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Ris antisymmetric onS: <=>forallxinS,yinS: (<x,y> inR/\ <y,x> inR) =>x=y.

In the graph representation of an antisymmetric relation, the only loops are
from a node to itself, i.e., the following relation is *not* antisymmetric:

Ris partial order onS: <=>RsubsetSxS/\Ris reflexive onS/\Ris antisymmetric onS/\Ris transitive onS.

- <= is a partial order on
**N**. - subset is a partial order on
**P**(`S`), for every set`S`. - | (divides) is a partial order on
**N**.

**Quasi Orders**
Frequently, a partial order is denoted as infix **<=** (or simply as
<= ); a corresponding relation **<** is then defined as

While

x<y: <=>x<=y/\x!=y.

Ris irreflexive onS: <=>forallxinS: <x,x> not inR.

The graph representation of an irreflexive relation does not contain direct
loops from a node to itself, i.e., the following relation is
*not* irreflexive:

Ris quasi order onS: <=>RsubsetSxS/\Ris irreflexive onS/\Ris antisymmetric onS/\Ris transitive onS.

The graph representation of an quasi order does not contain any (direct or
indirect) loops, i.e., the following is *not* a quasi-order:

forallS,<:<is quasi order onS=><is antisymmetric onS.

Consequently, the only difference between partial orders and quasi orders is reflexivity versus irreflexivity. Furthermore, the following holds.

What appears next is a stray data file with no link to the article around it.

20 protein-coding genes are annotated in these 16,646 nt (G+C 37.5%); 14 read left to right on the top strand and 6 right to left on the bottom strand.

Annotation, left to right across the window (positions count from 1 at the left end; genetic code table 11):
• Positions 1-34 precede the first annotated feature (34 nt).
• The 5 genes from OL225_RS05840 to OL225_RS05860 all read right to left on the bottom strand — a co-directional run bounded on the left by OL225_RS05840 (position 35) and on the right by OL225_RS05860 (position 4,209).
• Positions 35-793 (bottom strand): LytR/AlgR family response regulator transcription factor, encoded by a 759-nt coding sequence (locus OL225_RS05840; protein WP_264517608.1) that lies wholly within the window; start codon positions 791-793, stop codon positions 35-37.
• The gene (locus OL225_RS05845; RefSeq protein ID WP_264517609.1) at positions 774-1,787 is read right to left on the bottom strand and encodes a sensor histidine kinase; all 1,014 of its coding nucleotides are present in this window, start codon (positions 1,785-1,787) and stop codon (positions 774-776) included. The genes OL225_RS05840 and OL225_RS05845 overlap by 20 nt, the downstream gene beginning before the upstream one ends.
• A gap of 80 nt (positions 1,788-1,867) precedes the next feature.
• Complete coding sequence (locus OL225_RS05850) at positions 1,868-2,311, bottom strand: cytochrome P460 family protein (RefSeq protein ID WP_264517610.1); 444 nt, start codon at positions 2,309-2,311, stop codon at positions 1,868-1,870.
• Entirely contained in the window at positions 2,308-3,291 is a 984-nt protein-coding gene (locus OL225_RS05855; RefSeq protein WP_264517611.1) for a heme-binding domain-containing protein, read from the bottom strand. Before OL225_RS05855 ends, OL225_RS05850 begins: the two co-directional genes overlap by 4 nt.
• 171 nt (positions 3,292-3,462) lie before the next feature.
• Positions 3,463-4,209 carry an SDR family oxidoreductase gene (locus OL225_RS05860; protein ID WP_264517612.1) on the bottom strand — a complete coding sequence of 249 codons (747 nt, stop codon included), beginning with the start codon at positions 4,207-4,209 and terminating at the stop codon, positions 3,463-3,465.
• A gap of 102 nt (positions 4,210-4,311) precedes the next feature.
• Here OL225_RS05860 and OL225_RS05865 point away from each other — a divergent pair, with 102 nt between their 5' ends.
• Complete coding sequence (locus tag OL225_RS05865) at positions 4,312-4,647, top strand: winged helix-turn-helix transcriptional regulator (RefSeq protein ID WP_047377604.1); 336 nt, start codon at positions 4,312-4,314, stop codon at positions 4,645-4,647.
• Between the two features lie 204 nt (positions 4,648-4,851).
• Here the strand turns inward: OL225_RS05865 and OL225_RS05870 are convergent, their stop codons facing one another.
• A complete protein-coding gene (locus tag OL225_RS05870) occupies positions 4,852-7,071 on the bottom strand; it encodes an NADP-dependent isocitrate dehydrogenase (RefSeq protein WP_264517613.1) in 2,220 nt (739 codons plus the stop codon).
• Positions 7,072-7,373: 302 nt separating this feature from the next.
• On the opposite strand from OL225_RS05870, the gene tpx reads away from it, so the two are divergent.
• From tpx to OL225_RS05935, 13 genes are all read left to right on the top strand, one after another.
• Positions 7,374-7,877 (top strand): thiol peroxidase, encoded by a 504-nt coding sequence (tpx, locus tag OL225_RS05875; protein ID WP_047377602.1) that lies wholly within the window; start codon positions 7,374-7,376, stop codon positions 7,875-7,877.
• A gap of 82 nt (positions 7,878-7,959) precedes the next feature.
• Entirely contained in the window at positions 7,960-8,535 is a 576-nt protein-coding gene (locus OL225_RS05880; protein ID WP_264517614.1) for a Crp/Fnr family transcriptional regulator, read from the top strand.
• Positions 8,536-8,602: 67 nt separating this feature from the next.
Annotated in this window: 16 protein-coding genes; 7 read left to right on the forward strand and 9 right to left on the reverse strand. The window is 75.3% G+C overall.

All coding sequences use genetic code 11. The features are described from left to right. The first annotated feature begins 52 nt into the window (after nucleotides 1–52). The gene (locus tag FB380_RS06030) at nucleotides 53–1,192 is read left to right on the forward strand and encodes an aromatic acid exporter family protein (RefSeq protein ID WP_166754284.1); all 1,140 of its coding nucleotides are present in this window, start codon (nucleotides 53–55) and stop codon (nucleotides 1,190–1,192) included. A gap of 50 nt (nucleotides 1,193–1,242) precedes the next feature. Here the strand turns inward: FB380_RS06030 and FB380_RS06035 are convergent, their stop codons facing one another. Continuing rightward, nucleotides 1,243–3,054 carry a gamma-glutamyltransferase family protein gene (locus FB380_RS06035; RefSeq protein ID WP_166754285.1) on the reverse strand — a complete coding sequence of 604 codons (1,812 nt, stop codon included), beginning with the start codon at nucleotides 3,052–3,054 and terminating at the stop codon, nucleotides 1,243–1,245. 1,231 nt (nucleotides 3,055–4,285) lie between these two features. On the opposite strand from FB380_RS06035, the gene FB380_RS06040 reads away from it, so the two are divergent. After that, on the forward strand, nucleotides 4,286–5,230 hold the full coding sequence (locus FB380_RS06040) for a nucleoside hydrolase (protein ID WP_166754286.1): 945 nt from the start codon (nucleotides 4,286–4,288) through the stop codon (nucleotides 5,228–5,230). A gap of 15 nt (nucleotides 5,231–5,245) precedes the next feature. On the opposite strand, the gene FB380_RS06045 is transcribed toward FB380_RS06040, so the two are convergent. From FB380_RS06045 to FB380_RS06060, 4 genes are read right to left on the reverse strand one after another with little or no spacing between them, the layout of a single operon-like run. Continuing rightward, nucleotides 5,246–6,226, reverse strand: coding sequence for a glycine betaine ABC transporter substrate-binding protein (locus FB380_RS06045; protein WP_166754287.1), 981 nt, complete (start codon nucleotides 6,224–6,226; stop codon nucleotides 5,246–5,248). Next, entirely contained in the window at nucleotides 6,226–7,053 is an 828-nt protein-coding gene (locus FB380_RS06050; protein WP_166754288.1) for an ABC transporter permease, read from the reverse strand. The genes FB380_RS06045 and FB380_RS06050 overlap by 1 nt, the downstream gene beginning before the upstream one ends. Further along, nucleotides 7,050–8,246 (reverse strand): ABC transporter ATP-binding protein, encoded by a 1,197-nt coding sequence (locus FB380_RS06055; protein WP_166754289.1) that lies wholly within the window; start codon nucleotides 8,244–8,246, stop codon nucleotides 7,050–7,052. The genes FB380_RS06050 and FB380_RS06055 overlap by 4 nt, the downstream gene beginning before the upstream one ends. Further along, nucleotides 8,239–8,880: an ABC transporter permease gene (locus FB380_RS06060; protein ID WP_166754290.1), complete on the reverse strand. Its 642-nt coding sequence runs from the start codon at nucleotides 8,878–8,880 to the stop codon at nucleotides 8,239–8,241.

forallS,<=:<=is partial order onS=><is quasi order onS.

Therefore adding equality to a quasi order makes it a partial order and removing equality from a partial order makes it a quasi order.

- < is a quasi-order on
**R**. - proper subset (proper subset) is a quasi-order on
**P**(`S`), for every set`S`.

In a partial order or quasi order, not all elements are necessarily
comparable, e.g., in **P**({0, 1, 2}) neither {0, 1} subset {1,
2} nor {1, 2} subset {0, 1}.

xandyare incomparable w.r.t.<=: <=>xnot<=y/\ynot<=x.

**Total Orders**
Some partial orders do not have incomparable elements.

Ris total order onS: <=>Ris partial order onS/\~ existsxinS,yinS:xandyare incomparable w.r.t.R.

- <= is a total order on
**R**. - The
*lexicographic order (lexikographische Ordnung)*

is a total order on`x`**<=**`y`: <=>`x`_{0}<`y`_{0}\/ (`x`_{0}=`y`_{0}/\`x`_{1}<=`y`_{1})**N**x**N**. In this order, we have

i.e., tuples are ordered first by their first component and then by their second component.<0, 0> **<**<0, 1>**<**<0, 2>**<**...**<**<1, 0>**<**<1, 1>**<**<1, 2>**<**... - Let
**<=**be a total order on an alphabet`A`, let`W`_{n}:=**N**_{n}->`A`be the set of all words with`n`letters, and let

be the function that removes the first letter from word:=`w`**such**`u`in`W`_{n-1}:**forall**`i`in**N**_{n-1}:`u`_{i}=`w`_{i+1}`w`. The lexicographic order**<=**_{n}subset`W`_{n}x`W`_{n}defined as

is a total order. If`w`**<=**_{n}`u`: <=>`n`= 0 \/`w`_{0}**<**`u`_{0}\/ (`w`_{0}=`u`_{0}/\<=`w`_{n-1})`u``A`is the set of Roman letters, we have"back"

**<**_{4}"bare"**<**_{4}"base"**<**_{4}"bear"**<**_{4}"bend"**<**_{4}"care"

**Hasse Diagrams**
Like any binary relation, a partial order can be represented by a directed
graph, e.g.